Take It or Leave It

John Yeigh

THE CLASH, THE U.K. punk-rock group, famously asked, “Should I stay or should I go?” Retirees and job changers need to tackle the same question when they leave their employer.

At that juncture, you have four options for your 401(k) or 403(b) account: You can leave the balance in your old employer’s plan, roll over the balance to a new employer’s plan, roll over the balance to an IRA or close out the account.

You can generally keep your retirement savings in your old employer’s plan, even if terminated, provided you have a balance of $5,000 or more. When you leave employment, you’ll likely have to pay back any outstanding loan balances and, if not fully vested, surrender some or all of the matching funds.

Will you lose part of the employer’s matching contribution? My advice: Carefully check the plan’s prospectus before assuming the entire account balance will be yours. The prospectuses for many large company plans are posted on the web, while most smaller companies outsource their plan’s administration. If in doubt about account balances or policy, check with your human resources department or plan administrator. There could be the chance for easy money: You may find that more of the employer’s match will vest if you simply delay your departure by a week or two.

You may want to leave your money with the old employer if the plan has low costs and broad investment choices. That might include institutionally priced funds that you couldn’t access on your own or a stable value fund offering higher-than-market interest rates. On the other hand, if the plan has high fees and mediocre investment options, run for the exits.

What about retirees? Again, it depends on the quality of the plan. Many retirees of my former employer stay with the company’s well-managed and low-cost plan for decades.

If your former employer’s plan is administered by a financial services company, often the financial company will be anxious to retain your account. Indeed, my wife has hung onto two old 401(k) accounts for 18 and 28 years. Both are administered by financial companies.

After she left those two jobs, both employers offered buyouts of their modest pension plans. My wife rolled the payouts into her 401(k) accounts, where the pension assets have been compounding ever since. The money feels safer invested with a financial services firm than as the pension obligations of smaller companies.

While employees can transfer 401(k) assets from an old employer to a new employer, this may not be a top choice, unless the new employer’s plan is exceptionally good. If you want to compare plans, BrightScope provides details and ratings for thousands of employer plans, and highlights those plans that provide better options.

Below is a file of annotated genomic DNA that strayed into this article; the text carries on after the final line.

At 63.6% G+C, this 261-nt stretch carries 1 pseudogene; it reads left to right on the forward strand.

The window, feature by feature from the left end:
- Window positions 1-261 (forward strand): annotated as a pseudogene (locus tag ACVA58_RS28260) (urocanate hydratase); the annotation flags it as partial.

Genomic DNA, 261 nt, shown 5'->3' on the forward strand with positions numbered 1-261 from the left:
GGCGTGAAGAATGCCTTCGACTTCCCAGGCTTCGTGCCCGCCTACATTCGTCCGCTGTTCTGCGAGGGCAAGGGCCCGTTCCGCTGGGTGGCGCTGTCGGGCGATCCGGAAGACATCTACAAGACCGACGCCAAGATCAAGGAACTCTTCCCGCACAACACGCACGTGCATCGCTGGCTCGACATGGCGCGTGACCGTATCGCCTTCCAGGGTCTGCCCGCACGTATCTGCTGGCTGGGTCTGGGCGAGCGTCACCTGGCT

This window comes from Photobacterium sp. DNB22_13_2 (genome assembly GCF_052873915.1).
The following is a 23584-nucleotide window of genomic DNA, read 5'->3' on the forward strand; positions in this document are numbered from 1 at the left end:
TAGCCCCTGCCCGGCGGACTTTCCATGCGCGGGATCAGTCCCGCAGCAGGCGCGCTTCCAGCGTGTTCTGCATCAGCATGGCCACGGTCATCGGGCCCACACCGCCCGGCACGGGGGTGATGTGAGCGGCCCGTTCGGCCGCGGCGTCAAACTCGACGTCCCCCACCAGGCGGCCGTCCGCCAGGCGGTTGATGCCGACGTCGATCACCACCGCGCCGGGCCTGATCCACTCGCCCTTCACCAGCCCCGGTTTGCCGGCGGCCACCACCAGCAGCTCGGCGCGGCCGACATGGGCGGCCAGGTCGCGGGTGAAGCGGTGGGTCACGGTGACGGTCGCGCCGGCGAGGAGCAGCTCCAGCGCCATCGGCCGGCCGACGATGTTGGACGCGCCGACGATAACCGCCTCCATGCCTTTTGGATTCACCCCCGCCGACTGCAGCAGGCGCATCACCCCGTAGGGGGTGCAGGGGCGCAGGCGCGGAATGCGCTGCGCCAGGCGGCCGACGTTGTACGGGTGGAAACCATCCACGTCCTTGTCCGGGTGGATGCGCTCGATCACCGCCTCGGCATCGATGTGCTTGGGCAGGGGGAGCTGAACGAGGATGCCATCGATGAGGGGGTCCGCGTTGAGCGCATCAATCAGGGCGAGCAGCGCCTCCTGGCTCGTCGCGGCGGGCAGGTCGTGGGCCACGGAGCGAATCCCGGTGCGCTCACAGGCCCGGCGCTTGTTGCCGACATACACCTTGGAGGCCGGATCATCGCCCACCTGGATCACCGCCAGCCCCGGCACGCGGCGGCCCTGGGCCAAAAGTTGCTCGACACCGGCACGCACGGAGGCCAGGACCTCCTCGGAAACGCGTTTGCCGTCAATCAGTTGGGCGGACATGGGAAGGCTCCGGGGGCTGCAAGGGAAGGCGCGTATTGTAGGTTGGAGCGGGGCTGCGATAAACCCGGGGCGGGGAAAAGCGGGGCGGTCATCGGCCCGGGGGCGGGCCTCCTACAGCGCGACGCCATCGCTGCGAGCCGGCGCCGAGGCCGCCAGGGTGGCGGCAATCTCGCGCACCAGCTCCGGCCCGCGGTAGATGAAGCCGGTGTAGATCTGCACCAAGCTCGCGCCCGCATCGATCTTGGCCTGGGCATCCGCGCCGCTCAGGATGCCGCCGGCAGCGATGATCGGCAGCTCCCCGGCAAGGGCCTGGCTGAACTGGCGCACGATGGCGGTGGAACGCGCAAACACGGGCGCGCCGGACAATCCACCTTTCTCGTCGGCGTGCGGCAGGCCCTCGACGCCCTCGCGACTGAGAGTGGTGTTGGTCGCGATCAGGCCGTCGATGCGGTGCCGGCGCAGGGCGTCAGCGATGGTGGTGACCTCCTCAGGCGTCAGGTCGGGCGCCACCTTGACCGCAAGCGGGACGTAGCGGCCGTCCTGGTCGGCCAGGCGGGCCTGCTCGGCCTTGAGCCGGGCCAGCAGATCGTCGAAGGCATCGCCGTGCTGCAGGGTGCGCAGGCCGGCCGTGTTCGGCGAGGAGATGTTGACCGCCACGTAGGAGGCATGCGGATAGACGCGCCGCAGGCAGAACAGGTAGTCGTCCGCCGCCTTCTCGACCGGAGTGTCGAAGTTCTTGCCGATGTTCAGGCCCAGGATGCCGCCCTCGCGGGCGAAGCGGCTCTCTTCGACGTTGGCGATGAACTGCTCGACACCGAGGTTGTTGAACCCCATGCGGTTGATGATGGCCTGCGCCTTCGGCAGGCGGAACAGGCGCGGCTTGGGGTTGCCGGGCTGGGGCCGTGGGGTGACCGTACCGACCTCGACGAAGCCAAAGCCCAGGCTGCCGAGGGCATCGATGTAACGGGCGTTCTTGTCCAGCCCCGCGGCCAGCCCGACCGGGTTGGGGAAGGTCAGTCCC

The good news is, 401(k) and 403(b) accounts can be readily rolled over into an IRA at any financial firm. When my daughter was laid off because her employer exited one of its businesses, she simply transferred her 401(k) balance to an IRA with a low-fee financial services firm. She now has more control of her assets. She also has far more investment choices, including a full-range of target-date funds and access to low-cost index funds, plus added flexibility when rebalancing. In addition, she’s now diversified across institutions, because she has her rollover IRA, her 401(k) at her new employer and a Roth IRA invested elsewhere.

One wrinkle to keep in mind: If you want to take advantage of the so-called backdoor Roth by funding a nondeductible IRA and then converting it to a Roth, you’ll want to keep the 401(k) money at your old employer or roll it into your new employer’s plan. If you move the money into an IRA, it’ll cause those backdoor Roth conversions to trigger much larger tax bills. You can learn more about this in HumbleDollar’s money guide.

The final option is to close out the former employer’s account and take a distribution. This surrenders the tax deferral, creates an immediate tax obligation and, if you’re under age 59½, usually triggers a 10% tax penalty. Those are all bad outcomes—all of which you’ll want to avoid.

John Yeigh is an engineer with an MBA in finance. He retired in 2017 after 40 years in the oil industry, where he helped negotiate financial details for multi-billion-dollar international projects.  His previous articles include Got You CoveredNothing to Chance and Hers, His and Ours.

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